Definition of Human Security

The term Human Security was first popularized by the United Nations Development Program in the early 1990s. It emerged in the post-Cold War era as a way to link various humanitarian, economic, and social issues in order to alleviate human suffering and assure security.

The issues Human Security addresses include, but are not limited to, the following:

• Organized Crime and Criminal Violence
• Human Rights and Good Governance
• Armed Conflict and Intervention
• Genocide and Mass Crimes
• Health and Development
• Resources and Environment

Human Security focuses primarily on protecting people while promoting peace and assuring sustainable continuous development. It emphasizes aiding individuals by using a people-centered approach for resolving inequalities that affect security. One of the major failings of Human Security, according to its critics, is that it is too all encompassing and that it fails to achieve its ambitious goals for improving the human condition. Still, the relevance of this concept for addressing the world’s most pressing issues seems clear. Security has gone global. It is no longer simply related to the security of nation states. The security of the individual now directly impacts the security of the state and vice versa.

In describing what Human Security is, former Secretary General of the United Nations Kofi Annan writes in the Foreword to Human Security and the New Diplomacy:

“During the cold war, security tended to be defined almost entirely in terms of military might and the balance of terror. Today, we know that ‘security’ means far more than the absence of conflict. We also have a greater appreciation for nonmilitary sources of conflict. We know that lasting peace requires a broader vision encompassing areas such as education and health, democracy and human rights, protection against environmental degradation, and the proliferation of deadly weapons. We know that we cannot be secure amidst starvation, that we cannot build peace without alleviating poverty, and that we cannot build freedom on foundations of injustice. These pillars of what we now understand as the people-centered concept of ‘human security’ are interrelated and mutually reinforcing.”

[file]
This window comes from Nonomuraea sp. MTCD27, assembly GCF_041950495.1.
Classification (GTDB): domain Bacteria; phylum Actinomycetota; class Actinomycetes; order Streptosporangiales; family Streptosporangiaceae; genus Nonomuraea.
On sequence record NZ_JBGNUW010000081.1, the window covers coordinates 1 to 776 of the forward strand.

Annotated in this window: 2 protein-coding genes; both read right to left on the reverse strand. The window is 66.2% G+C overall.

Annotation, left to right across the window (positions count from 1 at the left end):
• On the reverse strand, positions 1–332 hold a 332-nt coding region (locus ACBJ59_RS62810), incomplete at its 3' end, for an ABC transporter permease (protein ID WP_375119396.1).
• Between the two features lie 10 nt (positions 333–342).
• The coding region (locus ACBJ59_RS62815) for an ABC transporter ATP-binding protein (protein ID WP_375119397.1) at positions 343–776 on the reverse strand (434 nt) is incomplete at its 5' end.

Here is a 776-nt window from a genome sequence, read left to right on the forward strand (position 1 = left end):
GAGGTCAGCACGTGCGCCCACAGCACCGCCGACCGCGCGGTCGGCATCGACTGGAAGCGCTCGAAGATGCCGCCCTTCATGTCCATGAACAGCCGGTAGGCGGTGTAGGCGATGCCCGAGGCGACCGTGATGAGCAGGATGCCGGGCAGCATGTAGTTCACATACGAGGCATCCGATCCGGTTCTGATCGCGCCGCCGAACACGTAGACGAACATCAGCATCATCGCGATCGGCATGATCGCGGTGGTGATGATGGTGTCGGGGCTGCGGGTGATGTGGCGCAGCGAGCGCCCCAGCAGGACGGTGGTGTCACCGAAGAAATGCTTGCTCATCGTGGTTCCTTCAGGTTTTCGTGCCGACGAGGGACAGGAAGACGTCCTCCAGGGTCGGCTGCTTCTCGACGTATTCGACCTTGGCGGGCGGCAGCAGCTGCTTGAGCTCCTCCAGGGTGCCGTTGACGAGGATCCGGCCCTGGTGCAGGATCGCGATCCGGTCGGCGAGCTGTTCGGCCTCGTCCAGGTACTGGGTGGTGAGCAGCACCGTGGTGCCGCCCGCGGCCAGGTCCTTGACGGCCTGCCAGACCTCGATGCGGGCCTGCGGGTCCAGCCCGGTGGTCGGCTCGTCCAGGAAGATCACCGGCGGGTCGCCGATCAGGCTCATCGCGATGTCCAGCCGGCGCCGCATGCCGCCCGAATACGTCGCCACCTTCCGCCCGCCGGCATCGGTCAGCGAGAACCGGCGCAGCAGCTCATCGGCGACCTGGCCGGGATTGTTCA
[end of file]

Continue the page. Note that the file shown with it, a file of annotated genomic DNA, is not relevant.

The United Nations Millennium Development Goals, passed in 2000, were one attempt to codify the scope of Human Security and make it measurable. Now, Human Security has entered the daily vocabulary of government officials, military and non-government personnel, humanitarian aid workers, and policymakers. The relevance of protecting human beings for international security has now been recognized, but it is the implementation that is proving difficult.

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